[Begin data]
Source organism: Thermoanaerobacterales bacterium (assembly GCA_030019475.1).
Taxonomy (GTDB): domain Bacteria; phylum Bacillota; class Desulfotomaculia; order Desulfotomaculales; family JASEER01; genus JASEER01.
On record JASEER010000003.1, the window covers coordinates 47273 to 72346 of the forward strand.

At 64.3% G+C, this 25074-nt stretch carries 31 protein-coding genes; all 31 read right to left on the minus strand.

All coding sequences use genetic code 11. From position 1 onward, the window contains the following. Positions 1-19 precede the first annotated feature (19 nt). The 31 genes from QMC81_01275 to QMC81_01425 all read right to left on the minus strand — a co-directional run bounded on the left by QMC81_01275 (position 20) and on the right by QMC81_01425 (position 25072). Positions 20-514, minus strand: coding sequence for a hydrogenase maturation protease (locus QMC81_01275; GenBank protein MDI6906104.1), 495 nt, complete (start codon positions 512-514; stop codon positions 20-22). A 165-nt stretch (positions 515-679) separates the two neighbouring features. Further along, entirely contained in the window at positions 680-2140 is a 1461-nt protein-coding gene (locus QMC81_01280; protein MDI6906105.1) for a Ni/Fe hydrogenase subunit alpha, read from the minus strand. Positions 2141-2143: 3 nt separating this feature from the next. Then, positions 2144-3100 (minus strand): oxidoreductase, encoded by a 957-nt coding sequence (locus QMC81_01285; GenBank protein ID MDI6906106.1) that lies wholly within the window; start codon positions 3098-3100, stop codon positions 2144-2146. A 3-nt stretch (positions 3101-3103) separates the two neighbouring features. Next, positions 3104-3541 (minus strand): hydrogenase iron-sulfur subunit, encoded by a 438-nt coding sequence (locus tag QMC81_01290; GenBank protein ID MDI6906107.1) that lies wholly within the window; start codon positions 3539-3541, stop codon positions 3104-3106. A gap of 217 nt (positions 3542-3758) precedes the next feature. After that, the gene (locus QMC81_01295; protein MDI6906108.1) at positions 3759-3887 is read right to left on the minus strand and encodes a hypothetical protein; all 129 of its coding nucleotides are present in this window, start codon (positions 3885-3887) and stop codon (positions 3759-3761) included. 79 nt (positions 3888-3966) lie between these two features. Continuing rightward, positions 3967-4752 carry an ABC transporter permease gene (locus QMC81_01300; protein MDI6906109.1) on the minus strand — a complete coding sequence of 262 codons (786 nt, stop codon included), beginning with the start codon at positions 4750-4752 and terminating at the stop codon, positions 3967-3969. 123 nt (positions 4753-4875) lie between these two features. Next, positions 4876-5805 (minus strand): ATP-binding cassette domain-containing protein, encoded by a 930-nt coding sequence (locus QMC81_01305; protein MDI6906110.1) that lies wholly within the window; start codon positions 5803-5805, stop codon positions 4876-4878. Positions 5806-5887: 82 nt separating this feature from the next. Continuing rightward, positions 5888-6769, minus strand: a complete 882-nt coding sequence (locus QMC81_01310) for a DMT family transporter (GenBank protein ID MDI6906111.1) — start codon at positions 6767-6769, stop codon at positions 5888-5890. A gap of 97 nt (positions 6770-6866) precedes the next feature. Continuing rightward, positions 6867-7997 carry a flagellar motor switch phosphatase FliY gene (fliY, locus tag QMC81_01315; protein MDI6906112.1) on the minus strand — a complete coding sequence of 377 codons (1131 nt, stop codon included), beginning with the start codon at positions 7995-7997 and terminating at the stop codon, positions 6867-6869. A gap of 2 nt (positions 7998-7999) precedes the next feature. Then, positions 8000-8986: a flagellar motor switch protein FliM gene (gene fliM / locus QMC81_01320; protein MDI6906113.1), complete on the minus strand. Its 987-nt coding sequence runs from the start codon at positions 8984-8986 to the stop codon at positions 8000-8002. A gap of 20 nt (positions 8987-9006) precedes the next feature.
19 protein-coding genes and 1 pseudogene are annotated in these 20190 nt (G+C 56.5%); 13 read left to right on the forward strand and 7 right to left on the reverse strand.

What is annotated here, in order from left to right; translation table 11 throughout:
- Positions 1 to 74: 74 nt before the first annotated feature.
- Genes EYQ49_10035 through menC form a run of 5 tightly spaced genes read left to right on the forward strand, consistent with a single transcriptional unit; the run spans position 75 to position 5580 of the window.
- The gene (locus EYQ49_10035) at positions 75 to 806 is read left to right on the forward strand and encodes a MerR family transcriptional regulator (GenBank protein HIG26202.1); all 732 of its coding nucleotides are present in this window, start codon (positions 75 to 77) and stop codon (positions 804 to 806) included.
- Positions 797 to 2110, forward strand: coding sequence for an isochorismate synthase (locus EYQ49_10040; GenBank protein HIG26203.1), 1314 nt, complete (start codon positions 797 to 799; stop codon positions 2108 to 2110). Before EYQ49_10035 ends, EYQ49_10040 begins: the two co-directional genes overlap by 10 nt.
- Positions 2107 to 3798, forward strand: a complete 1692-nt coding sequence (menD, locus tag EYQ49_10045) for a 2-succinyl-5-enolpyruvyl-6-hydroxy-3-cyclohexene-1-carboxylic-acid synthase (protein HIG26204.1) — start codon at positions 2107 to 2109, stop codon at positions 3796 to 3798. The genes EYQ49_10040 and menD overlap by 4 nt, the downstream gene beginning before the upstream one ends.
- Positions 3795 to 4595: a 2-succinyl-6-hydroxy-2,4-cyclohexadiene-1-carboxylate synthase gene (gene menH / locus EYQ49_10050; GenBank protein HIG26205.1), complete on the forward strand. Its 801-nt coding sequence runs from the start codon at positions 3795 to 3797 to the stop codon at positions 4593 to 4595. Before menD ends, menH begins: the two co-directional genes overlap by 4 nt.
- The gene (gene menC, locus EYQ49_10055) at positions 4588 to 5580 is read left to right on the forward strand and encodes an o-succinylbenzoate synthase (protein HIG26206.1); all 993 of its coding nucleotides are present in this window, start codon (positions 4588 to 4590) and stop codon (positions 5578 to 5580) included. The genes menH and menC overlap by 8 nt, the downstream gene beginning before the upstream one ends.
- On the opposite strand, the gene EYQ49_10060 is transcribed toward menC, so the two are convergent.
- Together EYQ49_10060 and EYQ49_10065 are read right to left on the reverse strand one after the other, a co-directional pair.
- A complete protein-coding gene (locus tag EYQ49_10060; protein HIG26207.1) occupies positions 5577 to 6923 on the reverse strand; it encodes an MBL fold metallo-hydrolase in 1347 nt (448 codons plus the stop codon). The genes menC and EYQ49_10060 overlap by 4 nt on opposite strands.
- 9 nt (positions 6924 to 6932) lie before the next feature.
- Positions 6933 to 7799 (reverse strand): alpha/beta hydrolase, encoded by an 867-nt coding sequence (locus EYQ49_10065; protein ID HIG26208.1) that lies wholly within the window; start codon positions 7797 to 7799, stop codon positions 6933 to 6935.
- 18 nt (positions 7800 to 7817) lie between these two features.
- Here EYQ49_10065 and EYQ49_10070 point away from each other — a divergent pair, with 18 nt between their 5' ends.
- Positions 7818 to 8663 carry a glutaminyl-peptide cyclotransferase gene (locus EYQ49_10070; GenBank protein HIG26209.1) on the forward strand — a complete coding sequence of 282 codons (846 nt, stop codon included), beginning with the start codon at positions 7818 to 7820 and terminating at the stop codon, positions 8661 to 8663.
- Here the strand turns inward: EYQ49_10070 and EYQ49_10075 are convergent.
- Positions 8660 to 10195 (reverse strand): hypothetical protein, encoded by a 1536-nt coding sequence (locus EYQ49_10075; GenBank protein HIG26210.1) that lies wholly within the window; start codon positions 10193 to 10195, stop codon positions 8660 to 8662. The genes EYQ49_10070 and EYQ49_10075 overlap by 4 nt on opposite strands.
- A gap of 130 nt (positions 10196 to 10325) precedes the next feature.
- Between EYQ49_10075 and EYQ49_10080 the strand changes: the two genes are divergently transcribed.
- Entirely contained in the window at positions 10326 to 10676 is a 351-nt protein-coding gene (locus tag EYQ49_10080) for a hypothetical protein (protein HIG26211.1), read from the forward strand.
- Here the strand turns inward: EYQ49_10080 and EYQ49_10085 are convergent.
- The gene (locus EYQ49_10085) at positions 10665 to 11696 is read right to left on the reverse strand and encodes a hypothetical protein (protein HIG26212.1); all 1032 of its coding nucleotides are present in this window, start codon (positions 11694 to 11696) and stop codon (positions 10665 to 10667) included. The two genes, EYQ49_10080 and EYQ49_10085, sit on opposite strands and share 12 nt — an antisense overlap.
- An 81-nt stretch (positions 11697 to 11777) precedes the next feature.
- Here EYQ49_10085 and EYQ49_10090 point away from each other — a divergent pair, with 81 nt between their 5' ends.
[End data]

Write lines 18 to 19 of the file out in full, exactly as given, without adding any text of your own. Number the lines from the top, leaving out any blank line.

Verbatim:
- 9 nt (positions 6924 to 6932) lie before the next feature.
- Positions 6933 to 7799 (reverse strand): alpha/beta hydrolase, encoded by an 867-nt coding sequence (locus EYQ49_10065; protein ID HIG26208.1) that lies wholly within the window; start codon positions 7797 to 7799, stop codon positions 6933 to 6935.